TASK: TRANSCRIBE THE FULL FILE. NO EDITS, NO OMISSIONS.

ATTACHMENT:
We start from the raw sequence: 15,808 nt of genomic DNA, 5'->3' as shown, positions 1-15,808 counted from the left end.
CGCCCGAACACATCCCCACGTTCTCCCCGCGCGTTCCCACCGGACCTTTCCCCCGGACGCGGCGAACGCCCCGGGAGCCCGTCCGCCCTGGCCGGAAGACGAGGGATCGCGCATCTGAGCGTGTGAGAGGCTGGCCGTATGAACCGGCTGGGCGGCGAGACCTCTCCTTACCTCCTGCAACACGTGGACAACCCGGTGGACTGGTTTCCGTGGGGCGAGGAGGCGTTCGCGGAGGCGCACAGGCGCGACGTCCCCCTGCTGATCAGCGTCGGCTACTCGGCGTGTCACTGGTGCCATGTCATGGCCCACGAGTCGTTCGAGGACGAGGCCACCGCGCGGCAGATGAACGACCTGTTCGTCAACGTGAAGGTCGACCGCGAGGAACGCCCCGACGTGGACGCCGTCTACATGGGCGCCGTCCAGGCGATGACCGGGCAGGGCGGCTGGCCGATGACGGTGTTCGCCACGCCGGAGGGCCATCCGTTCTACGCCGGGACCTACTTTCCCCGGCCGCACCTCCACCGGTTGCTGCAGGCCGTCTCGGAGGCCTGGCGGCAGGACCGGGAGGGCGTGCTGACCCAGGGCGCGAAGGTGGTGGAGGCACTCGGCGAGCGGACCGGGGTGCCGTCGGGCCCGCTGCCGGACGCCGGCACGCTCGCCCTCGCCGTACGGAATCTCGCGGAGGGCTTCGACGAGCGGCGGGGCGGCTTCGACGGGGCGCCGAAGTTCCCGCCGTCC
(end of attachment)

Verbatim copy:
We start from the raw sequence: 15,808 nt of genomic DNA, 5'->3' as shown, positions 1-15,808 counted from the left end.
CGCCCGAACACATCCCCACGTTCTCCCCGCGCGTTCCCACCGGACCTTTCCCCCGGACGCGGCGAACGCCCCGGGAGCCCGTCCGCCCTGGCCGGAAGACGAGGGATCGCGCATCTGAGCGTGTGAGAGGCTGGCCGTATGAACCGGCTGGGCGGCGAGACCTCTCCTTACCTCCTGCAACACGTGGACAACCCGGTGGACTGGTTTCCGTGGGGCGAGGAGGCGTTCGCGGAGGCGCACAGGCGCGACGTCCCCCTGCTGATCAGCGTCGGCTACTCGGCGTGTCACTGGTGCCATGTCATGGCCCACGAGTCGTTCGAGGACGAGGCCACCGCGCGGCAGATGAACGACCTGTTCGTCAACGTGAAGGTCGACCGCGAGGAACGCCCCGACGTGGACGCCGTCTACATGGGCGCCGTCCAGGCGATGACCGGGCAGGGCGGCTGGCCGATGACGGTGTTCGCCACGCCGGAGGGCCATCCGTTCTACGCCGGGACCTACTTTCCCCGGCCGCACCTCCACCGGTTGCTGCAGGCCGTCTCGGAGGCCTGGCGGCAGGACCGGGAGGGCGTGCTGACCCAGGGCGCGAAGGTGGTGGAGGCACTCGGCGAGCGGACCGGGGTGCCGTCGGGCCCGCTGCCGGACGCCGGCACGCTCGCCCTCGCCGTACGGAATCTCGCGGAGGGCTTCGACGAGCGGCGGGGCGGCTTCGACGGGGCGCCGAAGTTCCCGCCGTCC